The Bears Are Kicking the Tires on Some Interesting Defensive Line Prospects

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The Bears Are Kicking the Tires on Some Interesting Defensive Line Prospects

Chicago Bears

We’re still early in the feeling out process for first-year Bears GM Ryan Poles. But one early trend that’s easy to spot? His targeting of defensive players.

It began with the attempt at signing Larry Ogunjobi, which fell apart due to the defensive tackle failing his physical. But Poles didn’t let that misstep slow him down. The Bears followed up with successful additions of DT Justin Jones and DE Al-Quadin Muhammad to bolster the defensive line. And while Bears fans can sometimes default to hyper focusing on the “3” when it comes to building out this new-look “4-3” defense, we need to keep in mind that the “4” needs to be re-worked, too. Remember — that Bears front was previously built for three down linemen. And with that in mind, that Chicago has eyes on some intriguing defensive linemen ahead of the draft.

DE Daniel Hardy, Montana State

One of the more important (yet, underrated) factors in building out this defense is the deployment of edge defenders. In a four-down front, teams are using defensive ends in that role. And, if you’ll recall, the Bears’ three-down front had the Bears trotting out what essentially were pass-rushing linebackers. For what it’s worth, we did see Sean Desai lat year use Robert Quinn and Khalil Mack (when he was healthy) in a more traditional defensive end role. But with the move to the “40” front, I imagine we’ll begin seeing more traditional defensive end prospects on the Bears’ board.

Among them are Daniel Hardy, a defensive end with some eye-opening testing numbers:

At 6-2 and 235 pounds, Hardy is a bit undersized. And the previous regime might’ve put him in a pass-rushing outside linebacker role. But with the switch being what it is, and the Bears still bringing the Montana State in for a top-30 visit, they must really like what they saw on tape and with the numbers. But size ain’t nothin’ but some numbers when you’re looking at 16.5 sacks and 24.5 tackles-for-loss in your final year in college. If that kind of production can follow him to the pros, then Hardy could be a potential steal on draft weekend. Chicago’s defense could stand to get younger and more athletic.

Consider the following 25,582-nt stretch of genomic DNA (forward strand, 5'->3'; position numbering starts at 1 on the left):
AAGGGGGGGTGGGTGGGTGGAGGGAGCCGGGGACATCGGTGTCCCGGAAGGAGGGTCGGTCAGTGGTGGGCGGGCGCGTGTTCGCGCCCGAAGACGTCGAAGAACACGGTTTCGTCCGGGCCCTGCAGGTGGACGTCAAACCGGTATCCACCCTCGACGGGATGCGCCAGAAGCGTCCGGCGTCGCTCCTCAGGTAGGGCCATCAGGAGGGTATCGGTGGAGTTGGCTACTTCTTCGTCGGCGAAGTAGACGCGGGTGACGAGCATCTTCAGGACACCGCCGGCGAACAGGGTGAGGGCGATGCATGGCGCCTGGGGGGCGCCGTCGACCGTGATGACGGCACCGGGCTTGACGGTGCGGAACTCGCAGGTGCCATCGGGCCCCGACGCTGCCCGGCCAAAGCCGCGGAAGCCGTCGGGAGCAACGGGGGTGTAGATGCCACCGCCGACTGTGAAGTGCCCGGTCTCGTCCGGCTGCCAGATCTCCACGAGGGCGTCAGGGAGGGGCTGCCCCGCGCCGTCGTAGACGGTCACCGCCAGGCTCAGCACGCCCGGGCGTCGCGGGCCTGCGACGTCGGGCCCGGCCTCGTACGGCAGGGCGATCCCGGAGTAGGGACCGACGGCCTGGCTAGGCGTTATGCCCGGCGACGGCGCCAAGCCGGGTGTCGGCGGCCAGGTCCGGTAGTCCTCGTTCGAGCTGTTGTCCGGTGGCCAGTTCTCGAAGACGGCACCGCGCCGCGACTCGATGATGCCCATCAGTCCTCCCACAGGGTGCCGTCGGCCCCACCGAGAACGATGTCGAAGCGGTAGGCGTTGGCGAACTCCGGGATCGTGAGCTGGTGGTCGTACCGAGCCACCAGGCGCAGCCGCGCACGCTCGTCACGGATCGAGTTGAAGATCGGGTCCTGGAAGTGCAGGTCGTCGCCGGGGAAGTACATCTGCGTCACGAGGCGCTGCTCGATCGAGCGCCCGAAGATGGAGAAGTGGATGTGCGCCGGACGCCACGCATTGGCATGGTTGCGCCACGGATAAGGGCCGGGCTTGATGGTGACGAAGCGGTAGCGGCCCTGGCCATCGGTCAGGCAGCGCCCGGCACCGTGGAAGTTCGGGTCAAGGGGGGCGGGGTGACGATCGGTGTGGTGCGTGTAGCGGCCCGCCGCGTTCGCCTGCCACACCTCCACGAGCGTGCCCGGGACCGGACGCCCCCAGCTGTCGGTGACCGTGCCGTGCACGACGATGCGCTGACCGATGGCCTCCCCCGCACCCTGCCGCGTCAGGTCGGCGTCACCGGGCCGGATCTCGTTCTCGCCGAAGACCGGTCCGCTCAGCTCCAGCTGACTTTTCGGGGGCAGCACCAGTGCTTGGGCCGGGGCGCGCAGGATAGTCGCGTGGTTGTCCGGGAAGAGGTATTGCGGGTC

Perhaps a potential Day 3 prospect like Hardy is just what this defense could use as a late-round development project.

Eric Johnson, Missouri State

Elsewhere in defensive line prospect visits, NFL reporter Aaron Wilson lists the Lions, Chargers, Saints, Colts, Packers, and Bengals as teams other than the Bears who have visits scheduled with the Missouri State product. But don’t let that Eric Johnson played at what was once known as the Division I-AA level before being re-branded as the Football Championship Subdivision fool you into thinking that guy can’t play ball. And don’t let Johnson’s role as an interior defensive lineman trick you into looking past him as a prospect. Because, as he showed at the Senior Bowl, he can get after it:

Even though there are obvious needs to fill on offense, the Bears could do well by plugging holes on the other side of the ball, too. Particularly along the defensive line. Clearly, Chicago’s front office believes this to be the case. Otherwise, it wouldn’t have been so aggressive in targeting Ogunjobi, Jones, and Muhammad in free agency. But because none of those players figure to be long-term pieces, the Bears would be wise to find potential multi-year fixtures in the NFL Draft. After all, if anyone knows how there are times that the best offense can be a supportive defense, it me, you, and every other Bears fan.

Author: Luis Medina

Luis Medina is a Writer at Bleacher Nation, and you can find him on Twitter at@lcm1986.